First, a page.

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on June 14, 2008
As a doctoral student with an interest in quantitative research and evaluation methodologies, I am currently using this book for a course in regression analyses. It is a fairly easy read for those who are familiar with statistics and I would recommend it to those wanting to learn more about quantitative analyses. The examples are up-to-date compared to previous editions. There appear to be no substatial content differences between this edition and the previous editions (in my experience having read both).
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on February 25, 2011
This book has solid formulae, but
Some of the exercises weren't checked for validity.
I wasted an hour when a prediction equation contained a negative coefficient,
when it in fact should have been positive. I hate when this happens, because students often
Assume that these things are adequately proofread and mathematically sound.
For the amount students are charged for academic texts such as these, this is simply unacceptable.
Also, some of the terminology in the exercises deviates from that covered in the chapters.
Eg; strength in association suddenly becomes magnitude. You eventually infer these relationships, but
When you're in the middle of trying to complete your homework and your constantly cycling back to the chapter in order to
Verify the correct processes needed to complete the problem, the last thing you need is to have an author suddenly
Deviate from the standard (pardon the pun) terminology. I understand that these books take a lot of time and energy to produce, hence the significant cost, but my time is valuable as well and given this, the overall cost is not worth it for this book.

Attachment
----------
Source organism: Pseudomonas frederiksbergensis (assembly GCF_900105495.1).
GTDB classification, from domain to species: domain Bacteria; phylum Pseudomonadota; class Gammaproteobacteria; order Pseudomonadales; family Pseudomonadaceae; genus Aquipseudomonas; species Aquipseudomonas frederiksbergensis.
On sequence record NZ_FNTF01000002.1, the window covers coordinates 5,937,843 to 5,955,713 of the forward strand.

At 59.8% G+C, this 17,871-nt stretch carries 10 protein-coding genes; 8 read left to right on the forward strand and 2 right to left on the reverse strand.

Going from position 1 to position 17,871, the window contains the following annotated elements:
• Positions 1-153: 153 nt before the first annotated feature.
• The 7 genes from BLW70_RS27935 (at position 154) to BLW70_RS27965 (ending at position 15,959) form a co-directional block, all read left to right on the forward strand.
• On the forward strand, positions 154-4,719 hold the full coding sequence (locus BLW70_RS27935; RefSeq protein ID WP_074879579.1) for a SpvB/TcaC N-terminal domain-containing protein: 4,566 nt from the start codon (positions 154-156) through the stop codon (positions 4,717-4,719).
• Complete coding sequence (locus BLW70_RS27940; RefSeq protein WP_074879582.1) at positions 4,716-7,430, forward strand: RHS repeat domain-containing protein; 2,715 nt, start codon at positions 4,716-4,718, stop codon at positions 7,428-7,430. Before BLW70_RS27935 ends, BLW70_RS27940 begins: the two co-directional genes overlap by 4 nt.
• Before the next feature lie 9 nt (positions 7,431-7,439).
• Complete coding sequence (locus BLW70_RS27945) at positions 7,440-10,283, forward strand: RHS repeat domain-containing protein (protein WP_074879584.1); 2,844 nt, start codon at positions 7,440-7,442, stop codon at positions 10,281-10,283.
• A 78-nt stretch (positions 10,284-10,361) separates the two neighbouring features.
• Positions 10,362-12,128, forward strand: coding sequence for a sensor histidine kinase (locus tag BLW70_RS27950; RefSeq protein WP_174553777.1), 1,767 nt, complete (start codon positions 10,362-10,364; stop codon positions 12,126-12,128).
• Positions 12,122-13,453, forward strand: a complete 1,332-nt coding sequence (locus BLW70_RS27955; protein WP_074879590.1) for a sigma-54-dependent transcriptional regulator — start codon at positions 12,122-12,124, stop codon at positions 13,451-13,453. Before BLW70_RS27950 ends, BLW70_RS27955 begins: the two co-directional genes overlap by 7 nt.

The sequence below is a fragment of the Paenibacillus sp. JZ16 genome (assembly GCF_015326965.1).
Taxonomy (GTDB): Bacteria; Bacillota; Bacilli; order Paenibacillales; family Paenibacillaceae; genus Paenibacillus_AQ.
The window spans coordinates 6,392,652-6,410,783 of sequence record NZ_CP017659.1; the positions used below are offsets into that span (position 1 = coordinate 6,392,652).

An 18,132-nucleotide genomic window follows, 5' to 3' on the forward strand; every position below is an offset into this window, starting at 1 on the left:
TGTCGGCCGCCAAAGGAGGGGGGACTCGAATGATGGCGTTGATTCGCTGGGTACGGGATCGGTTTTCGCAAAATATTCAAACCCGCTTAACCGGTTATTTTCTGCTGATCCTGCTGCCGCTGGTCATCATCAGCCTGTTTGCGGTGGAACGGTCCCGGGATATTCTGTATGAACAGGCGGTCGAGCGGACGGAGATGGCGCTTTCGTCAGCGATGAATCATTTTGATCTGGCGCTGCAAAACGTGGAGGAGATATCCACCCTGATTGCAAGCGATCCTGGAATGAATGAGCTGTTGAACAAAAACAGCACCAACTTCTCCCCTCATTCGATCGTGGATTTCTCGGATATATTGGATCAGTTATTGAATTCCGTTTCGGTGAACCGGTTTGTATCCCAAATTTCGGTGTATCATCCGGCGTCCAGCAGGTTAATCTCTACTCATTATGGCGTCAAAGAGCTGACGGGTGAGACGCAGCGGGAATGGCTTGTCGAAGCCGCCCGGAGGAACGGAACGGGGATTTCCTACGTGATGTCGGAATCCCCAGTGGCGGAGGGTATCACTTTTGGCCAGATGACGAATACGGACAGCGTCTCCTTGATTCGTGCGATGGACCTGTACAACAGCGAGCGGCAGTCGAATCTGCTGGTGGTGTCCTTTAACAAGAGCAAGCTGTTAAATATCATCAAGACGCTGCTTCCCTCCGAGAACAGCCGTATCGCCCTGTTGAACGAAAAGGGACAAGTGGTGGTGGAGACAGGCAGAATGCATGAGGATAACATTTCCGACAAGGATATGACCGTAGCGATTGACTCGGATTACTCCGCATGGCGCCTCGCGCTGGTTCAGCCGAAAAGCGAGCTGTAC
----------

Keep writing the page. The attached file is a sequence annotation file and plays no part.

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on March 28, 2010
Well... the text is pretty straightforward. It markets itself particularly to the social sciences, but in reality it is nothing more than an introductory statistics text. Nonetheless, it is very clearly written and covers most of the basics you need to do any kind of research (multiple regressions, ANOVA, basic t,z, and F-tests, etc.). This is by no means a theoretical textbook: if you want to learn about distribution theory and the proofs behind the tests look elsewhere. If you want a quick introduction and reference to the different methods and tests with all the assumptions and potential pitfalls then this text is perfect.
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on January 30, 2004
I bought this book in graduate school for my statistics class, and it has continued to help me ever since in my professional career. Unlike many of the statistics books that use complex formulas to explain statistical methods, this book breaks each formula down in an easy to follow format. After explaining the concept, the authors use an example to illustrate the point, which makes things much easier to understand. Also, the Appendix which has SPSS and SAS coding for each of the statistical methods described in the book is a lifesaver!
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on May 17, 2002
Agresti and Finlay did an excellent job with this textbook. It includes most of the important topics generally covered in a two-semester introductory statistics sequence. These authors skillfully use graphs, practical examples, and a diversity of exercises relevant to the social sciences students' experience to illustrate the concepts studied. Summaries at the end of each chapter provide a clear overview of the important points to remember. Readers need no more than a firm high-school math background to understand its contents. This book, in my opinion, is an excellent choice for both undergrad and beginning grad students interested in acquiring a solid foundation on statistical methods.